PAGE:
Black face, in my communist movies? It’s more likely than you think!


Chao Deng as Mei Yuangei
Yang Mi as Ye Xiaochun
Chao Weiliang as Mountain Tang
Na Zha as Xiao Zhuang
Xu Kejia as Old Six

From the film authorities of no less than four cities, comes Communism’s latest attempt at comedy, replete with no discernable plot, racism, homoeroticism and homophobia mixed with some laughs derived from comedy movie tropes. Welcome to The Break Up Guru, were the first thing that happens is a bout of black face…

In fairness to the people who made this movie, it’s probably no more offensive to politically correct types than American Pie when it first came out. But then again, that was fifteen years ago, and is probably (as sad as this may sound), an accurate reflection on the typical teenaged male’s trials and tribulations in high school. However, it’s been some time since a western movie had overt homophobia used as a gag, or for that matter, having a character pretending to be a black guy, now that you mention it.

In fairness to the people that made this movie, it’s probably no more offensive to politically correct types, than American Pie.

The whole promise of The Breakup Guru, is that Mei Yuangei is Beijing’s most effective instigator of breakups, where he seduces women using one of his alter egos, thereby making the woman leave the man, even though it’s the men that employ him. His last job as a breakup artist, is to get Ye Xiaochun to fall in love with him, and forget his employer, Mountain Tang, allowing him to get his company’s IPO successfully launched.

Mei employs all of the tricks he’s used in previous jobs to complete his assignment. They include, but are in no way limited to, expressing his feminine side as a catwalk model, his masculine side by singing naked in the shower, and even resorting to some drugs aimed at enhancing a female’s “desire”.

Sadly, this movie reflects the sad state of Chinese society. Sure, it’s all meant in good fun, and probably goes down a storm in the Motherland, where cheap jokes get you a long way. But starting the movie off with Mei pretending to be the King of Mauritius, by donning make up that is far darker than the actual Mauritians, is pretty poor form. To add insult to injury, showing just how easily women in China are lured away from their relationships, is a reflection on some the symptoms of superficiality in a society growing up much too quickly.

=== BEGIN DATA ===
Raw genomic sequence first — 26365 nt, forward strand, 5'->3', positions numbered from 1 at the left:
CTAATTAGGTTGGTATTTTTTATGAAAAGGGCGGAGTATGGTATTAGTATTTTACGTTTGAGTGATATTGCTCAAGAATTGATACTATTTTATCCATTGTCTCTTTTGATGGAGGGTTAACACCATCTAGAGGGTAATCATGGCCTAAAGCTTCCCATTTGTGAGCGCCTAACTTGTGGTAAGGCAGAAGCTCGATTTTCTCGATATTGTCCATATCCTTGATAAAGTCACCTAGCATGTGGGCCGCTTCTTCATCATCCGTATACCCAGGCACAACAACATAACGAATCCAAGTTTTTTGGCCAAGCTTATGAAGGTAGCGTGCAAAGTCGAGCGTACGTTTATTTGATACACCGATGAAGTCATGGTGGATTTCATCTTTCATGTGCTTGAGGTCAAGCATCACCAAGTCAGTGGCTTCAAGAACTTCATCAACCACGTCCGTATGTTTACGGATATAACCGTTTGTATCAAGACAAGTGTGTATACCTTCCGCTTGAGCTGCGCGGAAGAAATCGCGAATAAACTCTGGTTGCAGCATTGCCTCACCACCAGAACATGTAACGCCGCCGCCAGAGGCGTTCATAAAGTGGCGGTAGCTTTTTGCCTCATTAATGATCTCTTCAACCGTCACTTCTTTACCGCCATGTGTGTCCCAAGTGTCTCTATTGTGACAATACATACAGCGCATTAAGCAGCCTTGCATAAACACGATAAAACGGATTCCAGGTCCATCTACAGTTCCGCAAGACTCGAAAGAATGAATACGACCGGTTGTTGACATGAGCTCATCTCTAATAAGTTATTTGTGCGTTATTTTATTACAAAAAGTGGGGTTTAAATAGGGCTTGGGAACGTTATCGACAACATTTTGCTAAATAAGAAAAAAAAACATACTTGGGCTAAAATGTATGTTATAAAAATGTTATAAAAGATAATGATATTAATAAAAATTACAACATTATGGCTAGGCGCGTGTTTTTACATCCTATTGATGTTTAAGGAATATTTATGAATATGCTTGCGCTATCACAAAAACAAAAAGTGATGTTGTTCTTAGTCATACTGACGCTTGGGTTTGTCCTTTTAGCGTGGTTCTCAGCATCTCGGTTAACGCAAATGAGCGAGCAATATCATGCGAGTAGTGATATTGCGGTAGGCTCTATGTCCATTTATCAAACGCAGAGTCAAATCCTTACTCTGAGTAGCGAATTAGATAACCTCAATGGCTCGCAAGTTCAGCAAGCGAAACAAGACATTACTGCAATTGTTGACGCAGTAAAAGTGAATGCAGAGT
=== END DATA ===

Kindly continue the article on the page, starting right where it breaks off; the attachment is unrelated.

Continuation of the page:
The movie’s main angle of attack for the comedy is an in-your-face level of stupid gags.

It might even have been worth the effort to watch the movie, were it not for the other problems plaguing it. Xiaochun is your typical female in trouble, with no redeeming features other than her purity, goodness and permanently sad face. Mei is your usual scoundrel-cum-good guy, with an amazing repertoire of tricks and skills that are impossible to possess (master ice skater, right…).

The movie’s main angle of attack for the comedy is an in-your-face level of stupid gags. And Deng Chao’s many stupid faces. Sometimes, they do get it right, but the jokes are a matter of hit and miss. He’s actually quite an accomplished actor, and in fact, he starred in a decent 2013 biographical drama called American Dreams in China, about a bunch of university graduates from Beijing who make it big by teaching english in China, and helping hopeful students get into overseas universities themselves. Breakup Guru absolutely wastes Deng’s talents and reflects poorly on whoever made the thing.

The Breakup Guru is one of those movies that makes you cringe during the proceedings, much more than once. A lot of the jokes don’t really work, though that could be because my sense of humour is tainted by shows like Frasier. It says a lot about society in China and just how damaged people are there, not because of Communism, but because of the way that people have dealt with poverty, and then, sudden great opportunity to grab a slice of wealth. Essentially, they forgot the responsibility part. You might laugh when you’re in the theatre, but you’ll come out wondering just what kind of screwed up place China is, when you realise the movie kind of glorifies solving your problems with deceit, rather than honesty and integrity.


I gave this a “meh” rating during the screening, and then quickly realised it was as healthy as spending a day in Beijing’s smog upon reflection.

Should I watch this?

Watching this movie is like getting drunk. It seems like fun at the start, but you’ll likely wake up in a rubbish bin with a massive hangover, missing an eyebrow and a tooth. Then the Google Street View car will drive past and immortalises your moment of shame forever.


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